Amélie is 2001 French & Germany made film directed by Jean-Pierre Jeunet who is the cowriter with Guillaume Laurant and starring Audrey Tautou. Nominated for five academic awards and Amélie won best film at the European Film Awards; it won four César Awards (including Best Film and Best Director), two BAFTA Awards (including Best Original Screenplay).
The original title is foreshadowing; “Le Fabuleux Destin d’Amélie Poulain” which means “The Fabulous Destiny of Amélie Poulain" as it really is about fate and her surname is a symbolic one; Poulain is French for foal, a baby horse which reflects her standing in life.
Amélie is a story about a girl whose childhood was suppressed by her antisocial ex-Army doctor father’s mistaken diagnosis of heart defect. Like all little girls, she’d like to be hugged by her daddy but he never touches her, except for a monthly check-up. The thrill of this rare contact makes her heart beat like a drum. As a result, he thinks she has a heart defect. Amelie is then taught by her mother who is a schoolmistress and has always had shaky nerves. With these concerns she gets hardly any real life contact with other people and deprived of playmates, Amelie retreats into her own imagination, fantastical world and dreams of love and beauty and the situation became more intense with her mom’s sudden death. She later on becomes a young woman and moves to the central part of Paris, Montmartre, as a waitress. One day she discovered a lost treasure belonging to the former occupant of her apartment and at four o’clock in the morning she had a dazzling idea; she decided to find the owner of the box and if he was touched, she would become a regular do-gooder. After seeing his reaction and his newly found perspective, she decides to devote her life to the people around her. Such as her father, the woman abandoned by her husband, the man who is obsessed with his ex-girl friends, a hypochondriac, and the old man whose bones are as brittle as glass, the grocery boy, a failed writer and the love of her life. While trying hard to fix other people’s messy lives, Amelie, little by little with the help of Mr. Dufayel, discovers that she has to overcome her shyness and take a hold of her life to pursue her own happiness and then capture the beauty of love she has always dreamed of.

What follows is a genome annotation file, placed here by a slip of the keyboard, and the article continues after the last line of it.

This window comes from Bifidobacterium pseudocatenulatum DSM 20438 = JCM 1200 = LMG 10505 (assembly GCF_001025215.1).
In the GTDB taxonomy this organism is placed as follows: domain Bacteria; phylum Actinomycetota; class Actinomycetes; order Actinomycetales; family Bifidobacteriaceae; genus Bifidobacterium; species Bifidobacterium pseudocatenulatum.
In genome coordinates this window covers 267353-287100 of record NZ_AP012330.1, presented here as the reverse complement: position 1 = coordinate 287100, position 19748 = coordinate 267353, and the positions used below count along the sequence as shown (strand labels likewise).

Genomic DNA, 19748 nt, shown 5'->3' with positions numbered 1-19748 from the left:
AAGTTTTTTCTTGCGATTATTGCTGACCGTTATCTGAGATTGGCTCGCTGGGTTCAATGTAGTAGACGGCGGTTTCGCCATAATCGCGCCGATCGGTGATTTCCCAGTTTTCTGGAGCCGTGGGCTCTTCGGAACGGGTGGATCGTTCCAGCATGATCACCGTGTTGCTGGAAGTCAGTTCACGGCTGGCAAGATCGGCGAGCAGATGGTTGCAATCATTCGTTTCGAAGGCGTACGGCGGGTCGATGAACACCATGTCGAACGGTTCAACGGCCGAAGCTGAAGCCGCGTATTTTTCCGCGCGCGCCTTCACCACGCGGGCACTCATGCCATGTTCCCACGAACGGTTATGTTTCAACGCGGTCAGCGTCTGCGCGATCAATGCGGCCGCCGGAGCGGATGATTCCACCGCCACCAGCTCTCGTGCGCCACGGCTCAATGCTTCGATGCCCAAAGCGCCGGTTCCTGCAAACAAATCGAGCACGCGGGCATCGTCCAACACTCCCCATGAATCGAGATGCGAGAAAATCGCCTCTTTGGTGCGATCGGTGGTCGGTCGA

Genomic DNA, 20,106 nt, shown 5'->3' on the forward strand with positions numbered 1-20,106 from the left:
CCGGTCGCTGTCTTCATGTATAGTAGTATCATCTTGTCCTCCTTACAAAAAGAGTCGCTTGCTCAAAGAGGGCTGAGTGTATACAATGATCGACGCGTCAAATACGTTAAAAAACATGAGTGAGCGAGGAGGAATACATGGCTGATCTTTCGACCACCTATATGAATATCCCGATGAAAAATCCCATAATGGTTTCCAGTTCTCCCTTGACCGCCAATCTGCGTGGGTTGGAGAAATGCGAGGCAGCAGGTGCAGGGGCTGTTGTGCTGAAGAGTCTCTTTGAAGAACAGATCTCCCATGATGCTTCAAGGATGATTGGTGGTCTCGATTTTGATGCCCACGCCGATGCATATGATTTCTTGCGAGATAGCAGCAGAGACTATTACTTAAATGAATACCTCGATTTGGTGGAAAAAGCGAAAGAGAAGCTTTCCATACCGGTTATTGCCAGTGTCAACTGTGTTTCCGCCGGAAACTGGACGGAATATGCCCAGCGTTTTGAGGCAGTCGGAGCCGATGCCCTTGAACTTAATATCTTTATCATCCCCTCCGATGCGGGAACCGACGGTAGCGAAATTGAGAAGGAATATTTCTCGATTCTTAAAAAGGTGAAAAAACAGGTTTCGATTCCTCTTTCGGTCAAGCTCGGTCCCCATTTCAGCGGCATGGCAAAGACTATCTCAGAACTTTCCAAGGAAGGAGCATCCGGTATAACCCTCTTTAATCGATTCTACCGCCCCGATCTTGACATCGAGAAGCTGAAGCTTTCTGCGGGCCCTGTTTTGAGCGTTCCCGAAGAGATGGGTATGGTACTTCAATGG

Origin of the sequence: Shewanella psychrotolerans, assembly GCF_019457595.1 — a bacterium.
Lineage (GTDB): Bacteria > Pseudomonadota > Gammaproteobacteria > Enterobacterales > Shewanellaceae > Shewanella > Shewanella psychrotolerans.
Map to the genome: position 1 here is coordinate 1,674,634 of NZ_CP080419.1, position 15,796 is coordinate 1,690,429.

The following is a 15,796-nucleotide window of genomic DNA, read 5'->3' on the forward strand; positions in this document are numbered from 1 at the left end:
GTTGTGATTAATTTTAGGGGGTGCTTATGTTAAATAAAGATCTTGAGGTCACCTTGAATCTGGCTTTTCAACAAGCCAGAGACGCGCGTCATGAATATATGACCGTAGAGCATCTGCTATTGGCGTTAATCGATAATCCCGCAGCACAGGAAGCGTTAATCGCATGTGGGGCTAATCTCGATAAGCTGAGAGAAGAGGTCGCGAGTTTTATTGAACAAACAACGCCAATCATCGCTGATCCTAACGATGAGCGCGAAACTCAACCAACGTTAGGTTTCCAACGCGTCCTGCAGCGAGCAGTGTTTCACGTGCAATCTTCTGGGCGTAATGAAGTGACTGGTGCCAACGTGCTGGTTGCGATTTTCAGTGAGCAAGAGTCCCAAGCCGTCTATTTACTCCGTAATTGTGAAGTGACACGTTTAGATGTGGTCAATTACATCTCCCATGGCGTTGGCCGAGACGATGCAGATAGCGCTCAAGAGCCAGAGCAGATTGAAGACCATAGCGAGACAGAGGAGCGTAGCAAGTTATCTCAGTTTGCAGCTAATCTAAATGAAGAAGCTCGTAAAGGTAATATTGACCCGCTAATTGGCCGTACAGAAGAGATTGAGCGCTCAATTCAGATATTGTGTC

This is basically what happens but the real beauty lays in details which is another richness in narration since it matches with Amélie’s sense of taste; she likes to notice details that no one else sees. That is also why I chose a detailed way of analyzing. At the very beginning, we see a blue fly capable of flapping 70 beats a minute landed in Montmartre, at that moment, on a restaurant terrace nearby the wind magically made two glasses dance unseen on a tablecloth. Meanwhile, in his fifth-floor flat in Paris returning from his best friend’s funeral a man erased him from his address book and at the same moment, a sperm with one X chromosome belonging to Raphael Poulain made a dash for an egg in his wife Amandine. These opening scenes depict amusing coincidences. However, it turns out that coincidence does prove to be a so important factor in Amélie’s life that there can not be anything like coincidence and this perception is proven throughout the film by revealing the games and details… Then the movie goes on to show Amélie’s childish childhood games. She puts on cherry as an earring, she paints her chin a face etc… but there are two things that captured my attention; one is her hair style which has a soft looking of her later sharpened-striking hair style, indicating that she is the same Amélie but who is more innocent and naive due to her childhood and the second one is that she drops domino blocks which apparently again refers to coincidences in means of each life has a significant importance to the others.
After she decides that she will be the person to make people’s lives better, she meets her own guardian angel for the second time; the old blind man to whom she helps crossing the street. I said it was the second time since he was the man at the metro who was playing a gramophone record. The moment she bent to give some money to the blind man, her eyes met with Nino’s for the first time. And the lyrics of the song playing is very noteworthy; when I’m in your arms, I’m under your charm, how could I live without you?! Actually it was the song led her walk to for this side of the metro which is again a glimpse of coincidence games. The blind man shows up again on the news that Amélie created on her mind. She helps him once more by washing his feet. We come across him yet again while he leaves the café Amélie works in while she was away searching Dominique Bretodeau.